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Citation Analysis and Research Impact: Altmetrics

Introduction Altmetrics: What, Why & Where?

What are altmetrics? – Altmetric Introduction altmetrics: What, why and where?

Altmetrics is a hot buzzword. What does it mean? What's behind the buzz? What are the risks and benefits of using alternative metrics of research impact – altmetrics – in our discovery and evaluation systems? How are altmetrics being used now, and where is the field going?

This special section of the Bulletin of the Association for Information Science and Technology focuses on these questions. Essays from seven perspectives highlight the role of altmetrics in a wide variety of settings.



Before you dive in, if you are new to altmetrics, let me give you a quick informal introduction. For decades, the most common metric for evaluating research impact has been the number of times a research article is cited by other articles. This metric is sometimes represented by the raw count of citations received by the specific article in question or sometimes through an impact-by-association proxy – the number of citations received by the journal that published the article, summarized using a formula called the journal impact factor.

Citations are not the only way to represent the impact of a research article. A few alternative indicators have been the subjects of webometrics and bibliometrics research for years, including download counts and mentions in patents. However, as scholarly communication moves increasingly online, more indicators have become available: how many times an article has been bookmarked, blogged about, cited in Wikipedia and so on. These metrics can be considered altmetrics – alternative metrics of impact. (Appropriately enough, the term altmetrics was first proposed in a tweet [https:/].)

We might even consider nontraditional applications of citation metrics to be altmetrics – citations to datasets as first-class research objects, for example. Other examples include citation counts filtered by type of citation, like citations by editorials or citations only from review articles or citations made only in the context of experimental replication. All of these are alternative indicators of impact.

Altmetrics offer four potential advantages:
  • A more nuanced understanding of impact, showing us which scholarly products are read, discussed, saved and recommended as well as cited.

  • Often more timely data, showing evidence of impact in days instead of years.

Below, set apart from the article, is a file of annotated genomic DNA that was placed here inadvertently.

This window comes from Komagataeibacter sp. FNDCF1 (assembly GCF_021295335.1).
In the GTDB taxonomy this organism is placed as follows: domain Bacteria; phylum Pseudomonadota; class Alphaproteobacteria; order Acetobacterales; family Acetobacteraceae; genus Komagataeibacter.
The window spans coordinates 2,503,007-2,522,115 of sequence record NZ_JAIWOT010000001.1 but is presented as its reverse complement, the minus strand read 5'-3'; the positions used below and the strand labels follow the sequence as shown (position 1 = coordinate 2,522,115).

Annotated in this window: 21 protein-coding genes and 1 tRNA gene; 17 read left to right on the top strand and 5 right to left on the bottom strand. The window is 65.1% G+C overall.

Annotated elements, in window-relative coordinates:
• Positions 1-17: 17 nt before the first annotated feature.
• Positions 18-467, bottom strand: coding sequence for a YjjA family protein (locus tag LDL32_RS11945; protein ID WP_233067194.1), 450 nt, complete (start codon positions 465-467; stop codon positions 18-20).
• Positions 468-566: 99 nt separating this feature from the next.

• A window on the impact of web-native scholarly products like datasets, software, blog posts, videos and more.

  • Indications of impacts on diverse audiences including scholars but also practitioners, clinicians, educators and the general public.

Of course, these indicators may not be “alternative” for long. At that point, hopefully we'll all just call them metrics.

Dive in, read all about it and let us know what you think. Continued conversation, background information and crowdsourced lists of new research and resources can be found on twitter using the hashtag #altmetrics (, in the altmetrics Mendeley group ( and probably at a conference near you.

Thanks very much to all authors in this collection for voluntarily making their articles openly available for reuse under a Creative Commons Attribution (CC-BY) license (

Happy reading!

Heather Piwowar is a postdoc at Duke University, studying the adoption and use of open research data. She is also a co-founder of ImpactStory (, an open-source web tool that helps scholars track and report the broader impacts of their research. @researchremix

Altmetrics: an overview and evaluation

Altmetrics: an overview and evaluation

by Ann E. Williams
The primary purpose of this paper is to provide a description, overview, and evaluation of altmetrics, an understudied yet increasingly important arena of study for scholars, academics, and professional researchers. The paper is organized into six parts: the first defines altmetrics and clarifies the concept of altmetrics in its various forms; the second examines how altmetrics work; the third presents multiple typologies under which altmetrics can be classified and studied; the fourth details the technological capabilities of altmetrics; the fifth presents a critical evaluation of the pros and consof altmetrics; and, the sixth outlines some directions for future and ongoing research.

What are Altmetrics?

Altmetrics, or Alternative metrics, are a new way of measuring and monitoring the reach and impact of scholarship and research through online interactions.

 Altmetrics can answer questions such as:

  • How many times was it downloaded?
  • How many times was it shared? (on Facebook, on Twitter, etc.)